tailgating is the most serious offence committed on a motorway, a survey has revealed.
Driving while using a mobile phone was the second biggest cause for concern.
Only 20 per cent of respondents to the poll, carried out by breakdown and road safety organisation GEM Motoring Assist, thought speeding needed monitoring more closely.
A staggering 85 per cent of respondents said they thought tailgating caused dangerous situations, 66 per cent complained about phone users.
Over half of respondents said they supported moves to increase the motorway speed limit from 70mph to 80mph, which GEM Assist admitted was not the result it wanted.
GEM and other road safety organisations are strongly against the Government campaign to raise the motorway speed limit by this summer.
Learner drivers should never be allowed on motorways and, according to 83 per cent of respondents, there should be a mandatory follow-up test created to test motorway driving skills.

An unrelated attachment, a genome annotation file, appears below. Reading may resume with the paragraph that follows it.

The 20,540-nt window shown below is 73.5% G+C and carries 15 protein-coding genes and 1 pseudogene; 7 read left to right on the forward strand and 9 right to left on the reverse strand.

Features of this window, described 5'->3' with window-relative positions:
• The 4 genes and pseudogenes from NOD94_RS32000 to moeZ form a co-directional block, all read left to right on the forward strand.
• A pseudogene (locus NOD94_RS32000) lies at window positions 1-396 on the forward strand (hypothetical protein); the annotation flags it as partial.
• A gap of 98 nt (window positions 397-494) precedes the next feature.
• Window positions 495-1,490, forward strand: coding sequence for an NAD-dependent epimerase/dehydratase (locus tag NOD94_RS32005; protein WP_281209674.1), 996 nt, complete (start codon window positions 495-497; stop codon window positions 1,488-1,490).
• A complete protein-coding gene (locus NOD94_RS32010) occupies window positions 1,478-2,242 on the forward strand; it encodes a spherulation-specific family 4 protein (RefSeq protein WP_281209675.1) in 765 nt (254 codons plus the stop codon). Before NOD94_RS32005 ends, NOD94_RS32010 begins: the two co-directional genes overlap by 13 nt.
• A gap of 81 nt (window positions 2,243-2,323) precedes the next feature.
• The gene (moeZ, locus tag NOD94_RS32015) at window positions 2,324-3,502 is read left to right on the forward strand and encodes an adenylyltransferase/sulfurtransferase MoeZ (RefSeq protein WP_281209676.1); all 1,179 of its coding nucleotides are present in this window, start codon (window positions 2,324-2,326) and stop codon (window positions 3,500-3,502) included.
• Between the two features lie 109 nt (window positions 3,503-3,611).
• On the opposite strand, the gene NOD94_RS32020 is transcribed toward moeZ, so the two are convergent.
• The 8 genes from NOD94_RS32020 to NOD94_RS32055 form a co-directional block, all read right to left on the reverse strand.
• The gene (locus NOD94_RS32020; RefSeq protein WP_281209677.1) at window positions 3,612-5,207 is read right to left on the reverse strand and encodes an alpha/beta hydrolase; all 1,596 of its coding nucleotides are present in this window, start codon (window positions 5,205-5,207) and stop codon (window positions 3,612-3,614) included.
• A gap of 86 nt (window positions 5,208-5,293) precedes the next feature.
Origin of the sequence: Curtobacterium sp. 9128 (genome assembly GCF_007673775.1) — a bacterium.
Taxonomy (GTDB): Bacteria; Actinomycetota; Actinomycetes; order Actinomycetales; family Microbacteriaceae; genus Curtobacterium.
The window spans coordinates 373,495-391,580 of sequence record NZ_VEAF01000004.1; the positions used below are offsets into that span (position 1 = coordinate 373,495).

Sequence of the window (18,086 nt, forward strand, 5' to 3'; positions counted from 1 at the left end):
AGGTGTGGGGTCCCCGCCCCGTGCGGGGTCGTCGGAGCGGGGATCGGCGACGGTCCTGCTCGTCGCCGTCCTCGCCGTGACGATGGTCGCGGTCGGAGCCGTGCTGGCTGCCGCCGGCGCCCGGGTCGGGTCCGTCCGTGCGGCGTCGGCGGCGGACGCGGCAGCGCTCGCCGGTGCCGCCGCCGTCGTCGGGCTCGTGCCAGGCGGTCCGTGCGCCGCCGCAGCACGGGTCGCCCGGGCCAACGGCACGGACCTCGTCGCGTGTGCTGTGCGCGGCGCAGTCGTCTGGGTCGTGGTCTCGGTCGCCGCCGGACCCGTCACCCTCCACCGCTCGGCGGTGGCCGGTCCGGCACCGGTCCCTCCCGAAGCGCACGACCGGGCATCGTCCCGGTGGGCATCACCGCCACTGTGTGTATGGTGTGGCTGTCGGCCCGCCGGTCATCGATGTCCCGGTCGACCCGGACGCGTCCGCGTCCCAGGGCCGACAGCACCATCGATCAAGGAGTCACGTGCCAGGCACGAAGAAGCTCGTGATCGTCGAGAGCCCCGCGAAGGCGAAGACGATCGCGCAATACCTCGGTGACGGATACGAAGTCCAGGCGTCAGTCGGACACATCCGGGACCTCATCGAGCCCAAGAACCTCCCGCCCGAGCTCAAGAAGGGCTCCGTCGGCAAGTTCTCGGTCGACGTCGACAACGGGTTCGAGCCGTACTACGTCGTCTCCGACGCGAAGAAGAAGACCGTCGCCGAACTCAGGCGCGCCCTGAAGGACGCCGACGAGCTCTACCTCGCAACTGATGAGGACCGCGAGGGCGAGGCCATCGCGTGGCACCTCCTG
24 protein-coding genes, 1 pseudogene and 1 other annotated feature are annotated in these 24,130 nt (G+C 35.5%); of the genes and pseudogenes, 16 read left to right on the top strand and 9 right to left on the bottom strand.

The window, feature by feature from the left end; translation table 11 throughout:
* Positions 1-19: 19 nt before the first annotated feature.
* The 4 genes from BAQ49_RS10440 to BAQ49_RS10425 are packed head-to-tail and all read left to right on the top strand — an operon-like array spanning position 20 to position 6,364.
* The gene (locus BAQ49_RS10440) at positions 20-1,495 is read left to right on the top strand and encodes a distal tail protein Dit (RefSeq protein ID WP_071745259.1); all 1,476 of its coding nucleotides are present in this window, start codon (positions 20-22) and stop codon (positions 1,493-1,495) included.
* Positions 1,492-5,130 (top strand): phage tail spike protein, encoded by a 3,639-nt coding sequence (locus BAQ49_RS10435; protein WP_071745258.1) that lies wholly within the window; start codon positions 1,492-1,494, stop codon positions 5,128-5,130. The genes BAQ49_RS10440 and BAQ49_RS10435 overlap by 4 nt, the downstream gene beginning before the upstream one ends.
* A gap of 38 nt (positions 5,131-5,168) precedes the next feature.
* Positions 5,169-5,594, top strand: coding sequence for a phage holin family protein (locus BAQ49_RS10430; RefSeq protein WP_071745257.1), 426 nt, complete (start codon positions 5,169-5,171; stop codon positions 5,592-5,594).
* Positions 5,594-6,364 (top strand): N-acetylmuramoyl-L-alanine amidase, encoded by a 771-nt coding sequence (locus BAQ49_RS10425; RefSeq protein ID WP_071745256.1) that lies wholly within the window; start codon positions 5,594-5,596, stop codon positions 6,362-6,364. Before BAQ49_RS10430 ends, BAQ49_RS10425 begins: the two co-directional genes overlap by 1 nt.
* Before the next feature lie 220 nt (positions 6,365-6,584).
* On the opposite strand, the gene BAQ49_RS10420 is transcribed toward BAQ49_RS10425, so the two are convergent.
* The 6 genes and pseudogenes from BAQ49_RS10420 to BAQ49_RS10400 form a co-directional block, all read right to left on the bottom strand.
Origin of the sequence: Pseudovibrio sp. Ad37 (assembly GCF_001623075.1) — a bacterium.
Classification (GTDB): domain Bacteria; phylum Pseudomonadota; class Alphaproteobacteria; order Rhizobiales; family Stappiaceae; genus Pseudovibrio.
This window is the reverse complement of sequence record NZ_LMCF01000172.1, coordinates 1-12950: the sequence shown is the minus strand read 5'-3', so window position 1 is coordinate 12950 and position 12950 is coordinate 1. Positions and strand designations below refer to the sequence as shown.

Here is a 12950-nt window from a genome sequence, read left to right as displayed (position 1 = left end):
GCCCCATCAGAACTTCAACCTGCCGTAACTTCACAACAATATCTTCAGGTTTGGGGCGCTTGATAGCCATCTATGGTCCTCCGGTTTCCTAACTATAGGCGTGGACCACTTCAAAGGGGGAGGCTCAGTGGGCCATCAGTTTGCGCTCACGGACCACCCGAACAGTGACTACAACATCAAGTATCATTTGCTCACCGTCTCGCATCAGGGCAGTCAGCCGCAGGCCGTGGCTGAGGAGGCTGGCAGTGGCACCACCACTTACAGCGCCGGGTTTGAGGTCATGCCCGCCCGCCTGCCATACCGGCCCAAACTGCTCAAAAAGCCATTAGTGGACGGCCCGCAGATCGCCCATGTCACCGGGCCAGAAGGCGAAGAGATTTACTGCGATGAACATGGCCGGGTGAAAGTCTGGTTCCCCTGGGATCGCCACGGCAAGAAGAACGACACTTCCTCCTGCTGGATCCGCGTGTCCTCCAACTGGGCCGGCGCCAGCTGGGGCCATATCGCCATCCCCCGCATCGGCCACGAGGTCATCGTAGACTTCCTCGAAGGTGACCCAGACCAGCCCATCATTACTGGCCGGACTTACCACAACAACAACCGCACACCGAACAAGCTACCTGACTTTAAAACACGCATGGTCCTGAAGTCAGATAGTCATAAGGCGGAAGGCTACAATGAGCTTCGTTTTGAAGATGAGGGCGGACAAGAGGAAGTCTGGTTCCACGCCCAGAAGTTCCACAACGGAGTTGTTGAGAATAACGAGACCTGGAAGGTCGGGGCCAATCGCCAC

According to GEM the top 10 motorway dangers were:
2. Driving while using a mobile phone
3. Driving in the middle lane when the left hand lane is empty
4. Changing lanes without adequate observations or signals
5. Driving on the hard shoulder to avoid traffic
6. Entering a motorway from a slip road without adequate observations or signals
7. Driving too slowly
9. Use of the outside lane by LGV’s
10. Stopping on the hard shoulder when there is no emergency.
David Williams, CEO of GEM Motoring Assist, said: “We believe that bad motorway driving such as tailgating and driving in the middle lane when the left hand lane is empty should definitely be more strictly enforced as it is this kind of careless driving that can lead to frustration, annoyance and possible accidents.
“It is shocking that a large number of motorists are in favour of raising the motorway speed limit as research shows that this would considerably increase the number of casualties, levels of carbon emissions and fuel consumption.”